Voith Hydro Holding GmbH & Co. KG and the Siemens Energy Management Division have signed a letter of intent for collaborating on appropriate hybrid power projects containing hydropower.
Hydropower plays a key role in sustainable and environmentally friendly power generation and is the leading renewable source of electricity generation globally. As energy consumption is rapidly increasing, it is becoming harder to keep energy production and consumption in balance at all times.
Pumped storage facilities have a high potential to meet this challenge. Combining windmills and/or solar farms with a pumped storage plant ensures that the energy generated is immediately and reliably stored when it cannot be directly fed into the power grid, Voith says.
The starting point of the collaboration will be the integration of hydropower in one of Siemens’ power system simulation software tools. The Siemens software tool landscape provides power system planners and operators with solutions for simulating, analyzing, modeling and creating digital twins of transmission, distribution and industrial power systems.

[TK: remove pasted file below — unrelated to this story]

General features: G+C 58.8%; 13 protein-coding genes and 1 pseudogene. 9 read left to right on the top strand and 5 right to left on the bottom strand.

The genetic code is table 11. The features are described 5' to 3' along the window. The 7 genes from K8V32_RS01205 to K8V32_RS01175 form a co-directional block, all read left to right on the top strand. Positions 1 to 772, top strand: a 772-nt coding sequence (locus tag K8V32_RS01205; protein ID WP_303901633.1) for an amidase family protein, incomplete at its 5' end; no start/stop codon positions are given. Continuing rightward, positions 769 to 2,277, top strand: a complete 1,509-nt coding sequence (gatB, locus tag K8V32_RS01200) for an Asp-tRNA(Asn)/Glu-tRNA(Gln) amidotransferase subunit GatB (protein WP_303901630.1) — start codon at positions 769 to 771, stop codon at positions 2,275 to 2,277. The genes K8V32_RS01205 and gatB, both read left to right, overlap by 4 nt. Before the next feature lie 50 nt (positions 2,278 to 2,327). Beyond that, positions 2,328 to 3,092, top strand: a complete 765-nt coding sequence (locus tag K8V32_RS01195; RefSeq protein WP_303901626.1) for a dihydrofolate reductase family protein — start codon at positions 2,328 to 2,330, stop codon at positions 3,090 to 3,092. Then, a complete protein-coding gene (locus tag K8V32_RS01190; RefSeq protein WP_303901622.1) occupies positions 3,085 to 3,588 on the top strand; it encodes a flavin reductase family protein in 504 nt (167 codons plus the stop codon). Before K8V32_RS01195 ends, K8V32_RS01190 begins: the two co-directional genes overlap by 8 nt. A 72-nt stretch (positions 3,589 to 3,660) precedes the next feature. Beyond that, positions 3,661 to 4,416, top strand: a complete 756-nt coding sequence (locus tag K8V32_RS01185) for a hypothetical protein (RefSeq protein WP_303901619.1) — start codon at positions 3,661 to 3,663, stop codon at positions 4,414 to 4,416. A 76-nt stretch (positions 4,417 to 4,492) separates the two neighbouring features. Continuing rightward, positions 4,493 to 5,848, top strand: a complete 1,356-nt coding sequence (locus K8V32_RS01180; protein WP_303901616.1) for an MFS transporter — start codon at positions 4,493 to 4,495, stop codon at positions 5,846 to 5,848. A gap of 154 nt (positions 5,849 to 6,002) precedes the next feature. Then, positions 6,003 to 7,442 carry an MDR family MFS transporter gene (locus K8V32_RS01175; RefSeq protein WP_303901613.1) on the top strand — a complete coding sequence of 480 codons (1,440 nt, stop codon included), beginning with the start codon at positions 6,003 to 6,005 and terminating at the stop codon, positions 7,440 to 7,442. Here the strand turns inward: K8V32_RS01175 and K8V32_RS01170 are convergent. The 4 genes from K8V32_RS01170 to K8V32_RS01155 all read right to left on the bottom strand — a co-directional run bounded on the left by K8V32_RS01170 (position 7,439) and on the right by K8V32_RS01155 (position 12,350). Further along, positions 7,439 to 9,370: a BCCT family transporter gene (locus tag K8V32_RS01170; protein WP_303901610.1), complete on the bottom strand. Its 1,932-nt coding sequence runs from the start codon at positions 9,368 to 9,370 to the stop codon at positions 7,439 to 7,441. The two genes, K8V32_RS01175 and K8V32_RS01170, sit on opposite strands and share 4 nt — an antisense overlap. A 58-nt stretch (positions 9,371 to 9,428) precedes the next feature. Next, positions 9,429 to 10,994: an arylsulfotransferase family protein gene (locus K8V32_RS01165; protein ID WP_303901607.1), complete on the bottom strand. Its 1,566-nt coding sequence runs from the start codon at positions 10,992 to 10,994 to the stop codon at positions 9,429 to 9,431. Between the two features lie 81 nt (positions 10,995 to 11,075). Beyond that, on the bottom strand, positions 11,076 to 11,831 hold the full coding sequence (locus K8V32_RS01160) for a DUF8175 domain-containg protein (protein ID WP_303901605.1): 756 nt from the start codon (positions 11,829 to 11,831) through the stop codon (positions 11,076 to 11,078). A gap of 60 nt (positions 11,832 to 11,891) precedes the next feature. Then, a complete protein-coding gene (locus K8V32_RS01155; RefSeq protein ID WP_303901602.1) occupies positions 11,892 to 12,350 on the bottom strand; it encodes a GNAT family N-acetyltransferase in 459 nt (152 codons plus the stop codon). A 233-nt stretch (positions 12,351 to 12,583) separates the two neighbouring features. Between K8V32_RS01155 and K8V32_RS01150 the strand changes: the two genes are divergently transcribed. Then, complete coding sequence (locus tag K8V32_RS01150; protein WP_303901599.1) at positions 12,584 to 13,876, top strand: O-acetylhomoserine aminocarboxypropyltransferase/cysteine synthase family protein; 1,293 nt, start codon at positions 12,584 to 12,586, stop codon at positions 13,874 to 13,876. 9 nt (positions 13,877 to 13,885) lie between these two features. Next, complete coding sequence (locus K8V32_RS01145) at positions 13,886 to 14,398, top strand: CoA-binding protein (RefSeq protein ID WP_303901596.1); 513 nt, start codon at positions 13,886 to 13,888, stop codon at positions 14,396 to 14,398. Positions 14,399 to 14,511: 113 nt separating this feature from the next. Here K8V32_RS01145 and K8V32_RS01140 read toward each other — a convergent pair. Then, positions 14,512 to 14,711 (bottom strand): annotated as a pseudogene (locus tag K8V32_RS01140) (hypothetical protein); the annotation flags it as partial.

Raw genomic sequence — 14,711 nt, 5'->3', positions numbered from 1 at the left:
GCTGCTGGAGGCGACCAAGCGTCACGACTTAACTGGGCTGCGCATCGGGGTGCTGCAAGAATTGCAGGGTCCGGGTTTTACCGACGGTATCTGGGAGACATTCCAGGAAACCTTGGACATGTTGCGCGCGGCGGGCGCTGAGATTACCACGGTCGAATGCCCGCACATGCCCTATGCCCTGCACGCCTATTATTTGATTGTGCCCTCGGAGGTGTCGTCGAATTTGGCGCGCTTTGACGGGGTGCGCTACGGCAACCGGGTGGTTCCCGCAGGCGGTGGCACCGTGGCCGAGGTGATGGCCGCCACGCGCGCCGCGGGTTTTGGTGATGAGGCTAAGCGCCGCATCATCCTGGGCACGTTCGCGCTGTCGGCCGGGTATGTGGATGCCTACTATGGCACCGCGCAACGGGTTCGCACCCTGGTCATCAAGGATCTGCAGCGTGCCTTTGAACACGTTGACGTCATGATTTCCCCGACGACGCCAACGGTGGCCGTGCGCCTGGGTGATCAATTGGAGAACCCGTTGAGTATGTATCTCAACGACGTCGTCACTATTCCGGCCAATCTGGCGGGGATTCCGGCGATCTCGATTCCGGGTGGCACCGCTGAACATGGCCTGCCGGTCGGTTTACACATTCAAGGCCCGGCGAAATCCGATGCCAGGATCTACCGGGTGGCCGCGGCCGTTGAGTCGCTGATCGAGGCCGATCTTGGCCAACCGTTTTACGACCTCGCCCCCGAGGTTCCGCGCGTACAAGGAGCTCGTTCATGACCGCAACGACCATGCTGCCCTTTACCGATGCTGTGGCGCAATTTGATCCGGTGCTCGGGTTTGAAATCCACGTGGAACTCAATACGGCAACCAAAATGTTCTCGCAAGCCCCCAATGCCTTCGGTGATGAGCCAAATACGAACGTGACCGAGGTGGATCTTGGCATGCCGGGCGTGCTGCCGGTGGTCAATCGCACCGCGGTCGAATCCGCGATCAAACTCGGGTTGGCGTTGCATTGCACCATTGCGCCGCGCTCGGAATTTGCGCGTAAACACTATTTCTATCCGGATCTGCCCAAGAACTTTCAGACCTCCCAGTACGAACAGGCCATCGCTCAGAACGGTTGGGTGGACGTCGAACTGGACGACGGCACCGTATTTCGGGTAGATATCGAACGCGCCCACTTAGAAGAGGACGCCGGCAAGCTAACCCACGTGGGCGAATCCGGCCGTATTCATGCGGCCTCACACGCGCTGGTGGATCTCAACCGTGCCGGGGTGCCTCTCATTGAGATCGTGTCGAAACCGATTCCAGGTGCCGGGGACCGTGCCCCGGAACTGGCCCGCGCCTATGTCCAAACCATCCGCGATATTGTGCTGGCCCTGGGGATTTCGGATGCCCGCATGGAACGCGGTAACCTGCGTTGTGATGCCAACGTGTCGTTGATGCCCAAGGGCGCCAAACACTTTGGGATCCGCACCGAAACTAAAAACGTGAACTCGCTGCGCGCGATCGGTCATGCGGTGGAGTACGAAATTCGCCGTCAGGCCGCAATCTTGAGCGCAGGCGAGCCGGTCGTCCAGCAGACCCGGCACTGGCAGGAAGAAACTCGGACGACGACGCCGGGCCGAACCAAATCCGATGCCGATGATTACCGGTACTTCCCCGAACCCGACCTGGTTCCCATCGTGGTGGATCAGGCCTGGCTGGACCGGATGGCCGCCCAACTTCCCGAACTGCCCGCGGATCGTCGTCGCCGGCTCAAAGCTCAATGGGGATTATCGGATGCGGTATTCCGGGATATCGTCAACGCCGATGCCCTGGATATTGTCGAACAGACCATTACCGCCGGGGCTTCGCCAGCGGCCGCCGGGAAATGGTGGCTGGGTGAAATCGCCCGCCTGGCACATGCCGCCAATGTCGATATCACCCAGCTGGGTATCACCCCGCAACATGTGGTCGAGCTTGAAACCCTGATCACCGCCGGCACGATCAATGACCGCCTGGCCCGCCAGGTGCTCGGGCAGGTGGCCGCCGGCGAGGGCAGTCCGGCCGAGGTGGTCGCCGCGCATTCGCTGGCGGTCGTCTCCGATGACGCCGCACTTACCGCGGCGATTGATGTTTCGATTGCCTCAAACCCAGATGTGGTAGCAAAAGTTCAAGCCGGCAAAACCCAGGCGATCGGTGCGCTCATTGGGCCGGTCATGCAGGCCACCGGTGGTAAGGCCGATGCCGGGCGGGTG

In a first step, both companies will focus on an integrated approach to evaluate the technical feasibility of hybrid concepts containing hydropower, taking into account economic expectations. According to a press release, they will support decision makers and ensure profitable business development based on technical as well as economical simulations and iterative optimizations using various power generation sources and energy storage options (such as hydropower, wind, solar and battery storage).
“Adding specific forms of hydropower as a renewable source of energy and storage option to our simulation ecosystem will be very beneficial for our customers because we thereby reflect an even larger portfolio,” said Dr. Gerrit Lange, sales director for power OEMs and renewables at the Siemens Energy Management Division. “This will be another step on our way to provide comprehensive solutions for the growing needs of hybrid power applications for distributed energy systems.”